The fullness of time:

      It is another lesson from the Nativity. The Lord Christ came in the fullness of time (Gal 4: 4), though the promise of salvation had been given to Adam and Eve thousands of years before.

      On the Lord's Nativity, we remember this “fullness of time” to be convinced that everything takes place in its due time, according to the will of the Lord who sets days and times.

      If we believe in this “fullness of time,” we will be patient and not troubled at all. This will give us confidence and trust. So, we can wait for the Lord more than those who watch for the morning (Ps 130). We become aware that speed is not a sound measure, but what is important is the proper time which the Lord chooses. When that time comes, the Lord will certainly work.

The Lord seeks our salvation:

      One of the spiritual points we learn from the story of Incarnation and Nativity is that God Himself seeks our salvation. Even if man is negligent of his own salvation, God cares.

      When human beings were unable to save themselves, God came to save them. This is what St. Jacob the Serogi said: “There was a controversy between man and God. As man could not ascend to God to reconcile with Him, God Himself descended to make this reconciliation.

      It is God who started the salvation process. He gave the promise, prepared for it and perfected it.  Salvation could not have been fulfilled without Him.

      The Nativity was the starting point of salvation. So when Simeon the elderly saw it, he said, "Lord, You are letting Your servant depart in peace, according to Your word; for my eyes have seen Your salvation" (Lk 2: 29, 30).

      The Nativity of the Lord Christ is not a mere ordinary birth, but it is an evidence of the wonderful divine love; "For God so loved the world that He gave His only begotten Son" (Jn 3:16). This giving, of course, was for the sake of the world. Redemption was the main reason for Incarnation or "God's love coming to the world.”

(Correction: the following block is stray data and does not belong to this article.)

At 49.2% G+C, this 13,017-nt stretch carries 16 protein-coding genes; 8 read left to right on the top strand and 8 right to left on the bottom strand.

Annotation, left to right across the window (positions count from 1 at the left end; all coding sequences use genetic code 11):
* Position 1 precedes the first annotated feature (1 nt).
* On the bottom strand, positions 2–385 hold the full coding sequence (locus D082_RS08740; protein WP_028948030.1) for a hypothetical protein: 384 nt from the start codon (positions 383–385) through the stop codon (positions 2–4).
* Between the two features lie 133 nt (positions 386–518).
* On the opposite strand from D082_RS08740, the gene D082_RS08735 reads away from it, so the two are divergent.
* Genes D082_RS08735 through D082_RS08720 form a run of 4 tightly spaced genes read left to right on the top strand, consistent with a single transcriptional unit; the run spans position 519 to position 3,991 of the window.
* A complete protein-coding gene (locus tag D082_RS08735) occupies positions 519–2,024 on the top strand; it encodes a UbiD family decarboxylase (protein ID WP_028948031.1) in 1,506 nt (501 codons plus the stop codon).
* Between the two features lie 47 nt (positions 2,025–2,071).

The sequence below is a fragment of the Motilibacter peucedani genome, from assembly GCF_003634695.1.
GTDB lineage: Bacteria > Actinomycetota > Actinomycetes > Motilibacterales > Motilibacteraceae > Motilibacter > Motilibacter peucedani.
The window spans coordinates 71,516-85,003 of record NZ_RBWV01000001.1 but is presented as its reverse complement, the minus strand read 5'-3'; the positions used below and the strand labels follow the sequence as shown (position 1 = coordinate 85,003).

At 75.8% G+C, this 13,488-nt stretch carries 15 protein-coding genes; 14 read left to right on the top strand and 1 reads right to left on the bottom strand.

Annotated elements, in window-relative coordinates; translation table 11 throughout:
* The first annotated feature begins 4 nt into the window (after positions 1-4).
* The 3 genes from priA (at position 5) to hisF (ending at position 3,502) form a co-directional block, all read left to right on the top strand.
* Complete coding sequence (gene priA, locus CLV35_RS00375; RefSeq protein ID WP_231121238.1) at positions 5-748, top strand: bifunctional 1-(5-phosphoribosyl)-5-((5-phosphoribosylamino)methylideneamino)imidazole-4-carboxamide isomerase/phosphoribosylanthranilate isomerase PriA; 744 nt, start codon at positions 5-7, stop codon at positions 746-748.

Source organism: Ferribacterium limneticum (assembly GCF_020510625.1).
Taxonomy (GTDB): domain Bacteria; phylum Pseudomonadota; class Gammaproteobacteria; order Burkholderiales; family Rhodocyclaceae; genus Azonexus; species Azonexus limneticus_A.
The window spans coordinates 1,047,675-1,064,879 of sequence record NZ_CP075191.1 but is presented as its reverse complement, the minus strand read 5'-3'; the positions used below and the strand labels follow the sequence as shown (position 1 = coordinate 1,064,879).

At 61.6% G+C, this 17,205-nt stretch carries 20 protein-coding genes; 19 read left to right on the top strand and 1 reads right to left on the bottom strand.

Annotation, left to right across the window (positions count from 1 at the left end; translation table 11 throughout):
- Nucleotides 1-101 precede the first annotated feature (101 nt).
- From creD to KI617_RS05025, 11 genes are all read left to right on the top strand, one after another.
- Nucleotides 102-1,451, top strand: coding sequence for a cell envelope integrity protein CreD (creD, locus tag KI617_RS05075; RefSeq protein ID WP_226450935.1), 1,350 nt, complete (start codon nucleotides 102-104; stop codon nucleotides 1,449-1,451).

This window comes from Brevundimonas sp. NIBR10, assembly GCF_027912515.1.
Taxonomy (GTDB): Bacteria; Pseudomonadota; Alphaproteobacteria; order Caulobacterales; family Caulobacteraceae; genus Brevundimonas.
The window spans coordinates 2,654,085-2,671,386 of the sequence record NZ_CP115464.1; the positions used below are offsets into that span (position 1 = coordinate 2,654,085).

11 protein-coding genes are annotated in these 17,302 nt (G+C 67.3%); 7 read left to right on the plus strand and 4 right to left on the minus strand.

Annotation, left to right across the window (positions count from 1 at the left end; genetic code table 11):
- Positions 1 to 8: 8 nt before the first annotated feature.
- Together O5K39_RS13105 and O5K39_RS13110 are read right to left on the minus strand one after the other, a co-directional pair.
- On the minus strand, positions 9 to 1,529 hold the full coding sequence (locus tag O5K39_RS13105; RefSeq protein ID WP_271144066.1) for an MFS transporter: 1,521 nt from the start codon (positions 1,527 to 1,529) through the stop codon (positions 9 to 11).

Whenever we look at the picture of the Lord's Nativity, we remember God's love to mankind. We remember how He sought our salvation; "the Son of Man has come to seek and to save that which was lost" (Lk 19:10). For our salvation, He emptied Himself and took the form of a bondservant. He came in the flesh and endured the weakness of human nature. He experienced hunger, thirst and fatigue. He suffered insults and passions. He was crucified, buried and risen. What greater love is worth remembering whenever we contemplate on the Nativity?!

      He was born in a manger to lift us up to His throne in eternity. He became the Son of Man to make man the son of God. He took what is ours to give us what is His. He carried our sins to set on us His righteousness. His coming to the world was a kind of care for us, human kind. He first sent prophets, apostles and angels to prepare the way, and then He Himself came last. How deep His love is; He wills not that we perish in our sins!

      Since God loves us so much, shouldn’t we love Him likewise? Since God seeks our salvation with so much sacrifice, shouldn’t we be keen for our own salvation? We should take part with Him in work so that we may “lay hold of that for which Christ Jesus has also laid hold of me” (Phil 3:12).

      This is then the lesson: If we care not for our own salvation, we shall have not attained the effectiveness of the Nativity in our life.

The significance of the event:

      Many are the lessons that can be learned from the Lord's Nativity. But it is most important to train ourselves to benefit from such lessons.                                .

      On every feast and on every occasion, try to benefit from the spirit of the occasion. Discover its significance, practice it in your life and ask yourselves, “What is the lesson God wants us to learn on this occasion? What is God's message to us?” Do benefit from the blessed day. Let it not pass by without affecting your practical life.

      Would that you feel a better change in your life because of the feast! Would that you feel a strong incentive that draws you nearer to God because of the feast! Remember that the feast is the Lord's, and the Lord has given us the opportunity of spiritual joy that we may have life and enjoy what is best for us.